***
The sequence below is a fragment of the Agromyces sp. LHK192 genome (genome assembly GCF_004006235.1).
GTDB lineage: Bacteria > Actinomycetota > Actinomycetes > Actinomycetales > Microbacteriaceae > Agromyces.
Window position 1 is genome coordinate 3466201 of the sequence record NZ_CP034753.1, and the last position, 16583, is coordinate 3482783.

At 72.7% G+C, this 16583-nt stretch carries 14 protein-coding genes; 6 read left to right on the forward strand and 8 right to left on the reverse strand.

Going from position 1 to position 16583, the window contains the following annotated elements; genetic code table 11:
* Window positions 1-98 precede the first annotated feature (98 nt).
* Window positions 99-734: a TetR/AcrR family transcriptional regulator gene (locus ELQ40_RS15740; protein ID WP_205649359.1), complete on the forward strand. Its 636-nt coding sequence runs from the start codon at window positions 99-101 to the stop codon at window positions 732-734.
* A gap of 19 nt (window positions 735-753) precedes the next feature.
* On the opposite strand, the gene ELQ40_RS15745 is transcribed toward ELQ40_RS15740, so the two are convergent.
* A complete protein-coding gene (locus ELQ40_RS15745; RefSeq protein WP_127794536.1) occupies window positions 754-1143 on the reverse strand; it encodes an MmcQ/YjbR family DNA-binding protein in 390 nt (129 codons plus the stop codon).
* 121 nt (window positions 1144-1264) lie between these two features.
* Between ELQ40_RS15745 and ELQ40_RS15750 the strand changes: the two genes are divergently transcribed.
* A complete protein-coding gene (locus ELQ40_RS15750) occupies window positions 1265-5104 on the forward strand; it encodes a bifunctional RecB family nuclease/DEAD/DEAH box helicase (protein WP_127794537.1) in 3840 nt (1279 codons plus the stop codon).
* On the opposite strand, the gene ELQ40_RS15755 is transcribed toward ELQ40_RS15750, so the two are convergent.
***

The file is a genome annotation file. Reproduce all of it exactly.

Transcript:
The sequence below is a fragment of the Agromyces sp. LHK192 genome (genome assembly GCF_004006235.1).
GTDB lineage: Bacteria > Actinomycetota > Actinomycetes > Actinomycetales > Microbacteriaceae > Agromyces.
Window position 1 is genome coordinate 3466201 of the sequence record NZ_CP034753.1, and the last position, 16583, is coordinate 3482783.

At 72.7% G+C, this 16583-nt stretch carries 14 protein-coding genes; 6 read left to right on the forward strand and 8 right to left on the reverse strand.

Going from position 1 to position 16583, the window contains the following annotated elements; genetic code table 11:
* Window positions 1-98 precede the first annotated feature (98 nt).
* Window positions 99-734: a TetR/AcrR family transcriptional regulator gene (locus ELQ40_RS15740; protein ID WP_205649359.1), complete on the forward strand. Its 636-nt coding sequence runs from the start codon at window positions 99-101 to the stop codon at window positions 732-734.
* A gap of 19 nt (window positions 735-753) precedes the next feature.
* On the opposite strand, the gene ELQ40_RS15745 is transcribed toward ELQ40_RS15740, so the two are convergent.
* A complete protein-coding gene (locus ELQ40_RS15745; RefSeq protein WP_127794536.1) occupies window positions 754-1143 on the reverse strand; it encodes an MmcQ/YjbR family DNA-binding protein in 390 nt (129 codons plus the stop codon).
* 121 nt (window positions 1144-1264) lie between these two features.
* Between ELQ40_RS15745 and ELQ40_RS15750 the strand changes: the two genes are divergently transcribed.
* A complete protein-coding gene (locus ELQ40_RS15750) occupies window positions 1265-5104 on the forward strand; it encodes a bifunctional RecB family nuclease/DEAD/DEAH box helicase (protein WP_127794537.1) in 3840 nt (1279 codons plus the stop codon).
* On the opposite strand, the gene ELQ40_RS15755 is transcribed toward ELQ40_RS15750, so the two are convergent.